Assets bank policy fears

The Government's decision not to legislate to make banks surrender their dormant funds will result in less money being released for community projects, financial experts have warned.

In its response to the House of Commons Treasury Committee report on unclaimed assets, the Government said that introducing reserve powers to establish a compulsory scheme would "not be a good use of Parliament's time". Instead, ministers said financial services organisations should manage the release of funds voluntarily.

But Peter Graham, client services director at accountancy firm Grant Thornton, said: "A voluntary system will not raise as much money as a compulsory system. Finding dormant assets is far from straightforward, and with a voluntary system there is a danger banks might allocate the search to their 'D-teams'."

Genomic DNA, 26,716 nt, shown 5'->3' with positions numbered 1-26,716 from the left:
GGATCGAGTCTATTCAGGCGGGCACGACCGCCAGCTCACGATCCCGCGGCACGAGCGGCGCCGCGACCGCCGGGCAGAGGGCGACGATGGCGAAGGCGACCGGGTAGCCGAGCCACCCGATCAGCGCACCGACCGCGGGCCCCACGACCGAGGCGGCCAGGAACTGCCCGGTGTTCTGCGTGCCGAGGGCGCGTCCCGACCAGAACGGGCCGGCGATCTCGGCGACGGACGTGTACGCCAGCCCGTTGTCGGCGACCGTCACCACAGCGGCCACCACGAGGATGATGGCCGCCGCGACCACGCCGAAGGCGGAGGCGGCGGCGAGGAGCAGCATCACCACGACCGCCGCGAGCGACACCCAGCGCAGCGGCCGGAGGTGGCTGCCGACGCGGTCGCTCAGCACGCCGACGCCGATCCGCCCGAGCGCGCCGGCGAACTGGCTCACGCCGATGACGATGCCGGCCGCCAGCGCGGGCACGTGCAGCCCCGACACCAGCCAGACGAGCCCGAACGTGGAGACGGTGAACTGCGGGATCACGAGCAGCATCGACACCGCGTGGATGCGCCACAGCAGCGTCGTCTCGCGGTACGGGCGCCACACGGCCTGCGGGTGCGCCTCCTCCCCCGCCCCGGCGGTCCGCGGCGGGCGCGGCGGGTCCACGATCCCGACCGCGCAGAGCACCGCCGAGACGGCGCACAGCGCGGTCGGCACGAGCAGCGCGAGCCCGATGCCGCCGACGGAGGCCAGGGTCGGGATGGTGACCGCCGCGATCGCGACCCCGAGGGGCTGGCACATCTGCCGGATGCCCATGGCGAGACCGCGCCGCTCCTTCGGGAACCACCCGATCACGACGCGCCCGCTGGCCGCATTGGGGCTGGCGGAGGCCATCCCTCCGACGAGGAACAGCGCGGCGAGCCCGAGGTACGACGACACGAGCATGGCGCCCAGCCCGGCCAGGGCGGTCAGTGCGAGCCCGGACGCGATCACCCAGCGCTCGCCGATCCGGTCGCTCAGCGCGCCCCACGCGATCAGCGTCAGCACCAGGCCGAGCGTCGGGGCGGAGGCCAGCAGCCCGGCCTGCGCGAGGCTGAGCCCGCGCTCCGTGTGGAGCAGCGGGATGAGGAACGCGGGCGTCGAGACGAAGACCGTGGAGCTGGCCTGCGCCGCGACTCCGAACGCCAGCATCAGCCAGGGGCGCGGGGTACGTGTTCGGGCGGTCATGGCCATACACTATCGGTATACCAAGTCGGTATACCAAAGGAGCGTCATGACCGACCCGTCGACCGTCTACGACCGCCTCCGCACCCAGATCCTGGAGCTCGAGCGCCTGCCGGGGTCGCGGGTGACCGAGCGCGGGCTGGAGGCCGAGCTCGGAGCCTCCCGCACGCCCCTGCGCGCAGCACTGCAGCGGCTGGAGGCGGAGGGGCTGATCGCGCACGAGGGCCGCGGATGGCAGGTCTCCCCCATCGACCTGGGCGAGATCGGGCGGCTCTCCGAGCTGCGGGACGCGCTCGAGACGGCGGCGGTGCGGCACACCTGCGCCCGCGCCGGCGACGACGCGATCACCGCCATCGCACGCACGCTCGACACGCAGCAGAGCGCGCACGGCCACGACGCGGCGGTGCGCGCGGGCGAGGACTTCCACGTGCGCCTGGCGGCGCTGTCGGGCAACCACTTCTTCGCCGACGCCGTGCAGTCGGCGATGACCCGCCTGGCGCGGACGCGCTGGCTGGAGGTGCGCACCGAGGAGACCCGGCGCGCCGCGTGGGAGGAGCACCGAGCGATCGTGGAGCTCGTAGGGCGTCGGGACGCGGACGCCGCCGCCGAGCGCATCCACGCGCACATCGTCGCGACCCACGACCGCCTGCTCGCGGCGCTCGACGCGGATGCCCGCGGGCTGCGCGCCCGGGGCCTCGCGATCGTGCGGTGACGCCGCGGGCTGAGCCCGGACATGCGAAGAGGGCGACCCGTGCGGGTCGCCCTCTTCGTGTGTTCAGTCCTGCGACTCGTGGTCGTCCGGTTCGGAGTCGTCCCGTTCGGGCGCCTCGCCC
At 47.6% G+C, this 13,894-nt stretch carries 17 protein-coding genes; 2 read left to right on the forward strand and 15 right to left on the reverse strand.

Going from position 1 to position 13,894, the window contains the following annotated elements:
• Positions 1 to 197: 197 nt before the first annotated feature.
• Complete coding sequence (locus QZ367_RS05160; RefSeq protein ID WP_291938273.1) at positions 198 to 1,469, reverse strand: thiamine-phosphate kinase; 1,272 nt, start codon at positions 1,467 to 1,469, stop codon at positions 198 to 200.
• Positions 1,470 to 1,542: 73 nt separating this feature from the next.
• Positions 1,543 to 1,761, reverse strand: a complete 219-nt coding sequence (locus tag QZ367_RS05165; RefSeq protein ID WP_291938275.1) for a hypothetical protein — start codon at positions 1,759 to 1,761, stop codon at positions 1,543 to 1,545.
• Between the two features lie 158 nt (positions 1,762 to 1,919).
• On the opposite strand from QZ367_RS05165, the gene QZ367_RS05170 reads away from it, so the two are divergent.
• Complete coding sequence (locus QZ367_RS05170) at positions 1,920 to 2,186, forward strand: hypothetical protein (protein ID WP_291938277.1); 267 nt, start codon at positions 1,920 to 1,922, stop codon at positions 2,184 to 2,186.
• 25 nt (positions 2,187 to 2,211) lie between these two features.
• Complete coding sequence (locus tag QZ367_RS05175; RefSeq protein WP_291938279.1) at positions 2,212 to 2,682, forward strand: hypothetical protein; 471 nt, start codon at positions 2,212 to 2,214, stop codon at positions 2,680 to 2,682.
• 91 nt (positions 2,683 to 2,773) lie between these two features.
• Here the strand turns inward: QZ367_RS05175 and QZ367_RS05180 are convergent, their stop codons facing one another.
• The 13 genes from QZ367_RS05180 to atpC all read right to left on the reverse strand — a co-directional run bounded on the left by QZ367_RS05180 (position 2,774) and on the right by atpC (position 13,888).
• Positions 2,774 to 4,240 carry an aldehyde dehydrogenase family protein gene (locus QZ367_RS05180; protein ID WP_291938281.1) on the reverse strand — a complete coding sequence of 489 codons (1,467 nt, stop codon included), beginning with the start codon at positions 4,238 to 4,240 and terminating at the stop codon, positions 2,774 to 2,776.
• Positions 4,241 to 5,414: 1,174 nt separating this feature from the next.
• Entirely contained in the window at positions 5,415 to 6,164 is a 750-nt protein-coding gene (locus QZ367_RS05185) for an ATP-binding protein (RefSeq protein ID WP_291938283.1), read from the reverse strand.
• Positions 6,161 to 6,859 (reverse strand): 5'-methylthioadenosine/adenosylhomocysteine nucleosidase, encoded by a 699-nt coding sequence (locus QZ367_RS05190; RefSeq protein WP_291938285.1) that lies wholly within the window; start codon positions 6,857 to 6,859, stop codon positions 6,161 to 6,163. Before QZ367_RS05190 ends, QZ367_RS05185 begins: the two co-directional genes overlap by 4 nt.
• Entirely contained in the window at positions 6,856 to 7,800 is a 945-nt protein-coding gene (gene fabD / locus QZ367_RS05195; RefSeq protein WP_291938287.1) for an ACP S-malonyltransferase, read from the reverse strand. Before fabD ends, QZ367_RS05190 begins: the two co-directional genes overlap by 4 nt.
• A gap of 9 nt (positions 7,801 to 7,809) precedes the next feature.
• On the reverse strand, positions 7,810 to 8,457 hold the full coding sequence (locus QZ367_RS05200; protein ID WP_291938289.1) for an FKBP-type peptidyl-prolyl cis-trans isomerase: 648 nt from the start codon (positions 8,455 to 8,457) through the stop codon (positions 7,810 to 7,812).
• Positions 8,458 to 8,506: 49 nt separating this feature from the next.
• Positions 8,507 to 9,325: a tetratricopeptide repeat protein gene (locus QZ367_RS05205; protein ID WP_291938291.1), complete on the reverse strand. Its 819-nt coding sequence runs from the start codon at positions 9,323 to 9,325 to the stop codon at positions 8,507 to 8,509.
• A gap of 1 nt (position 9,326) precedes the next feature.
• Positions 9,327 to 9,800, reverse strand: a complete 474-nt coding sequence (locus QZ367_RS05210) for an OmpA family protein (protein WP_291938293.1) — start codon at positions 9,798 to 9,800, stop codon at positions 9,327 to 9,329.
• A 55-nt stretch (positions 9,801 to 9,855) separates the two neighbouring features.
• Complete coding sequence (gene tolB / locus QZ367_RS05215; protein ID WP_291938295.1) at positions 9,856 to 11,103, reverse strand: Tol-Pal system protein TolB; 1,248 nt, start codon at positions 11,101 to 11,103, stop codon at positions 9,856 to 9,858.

The Government wants to use unclaimed assets for spending on youth facilities. But the Commission on Unclaimed Assets has suggested that some money should be put towards a social investment bank to finance the third sector.

Toby Eccles, secretary to the commission, said a voluntary system must have sufficient teeth to ensure compliance. He said failure to achieve this could have a significant impact on the distribution of funds.

John McFall, chair of the Commons Treasury Committee, said he was disappointed by the Government's decision not to introduce legislation. "The assets scheme should not merely be considering the views of the banking sector," he said. "The Government must also ensure that the funds available for disbursement are maximised."

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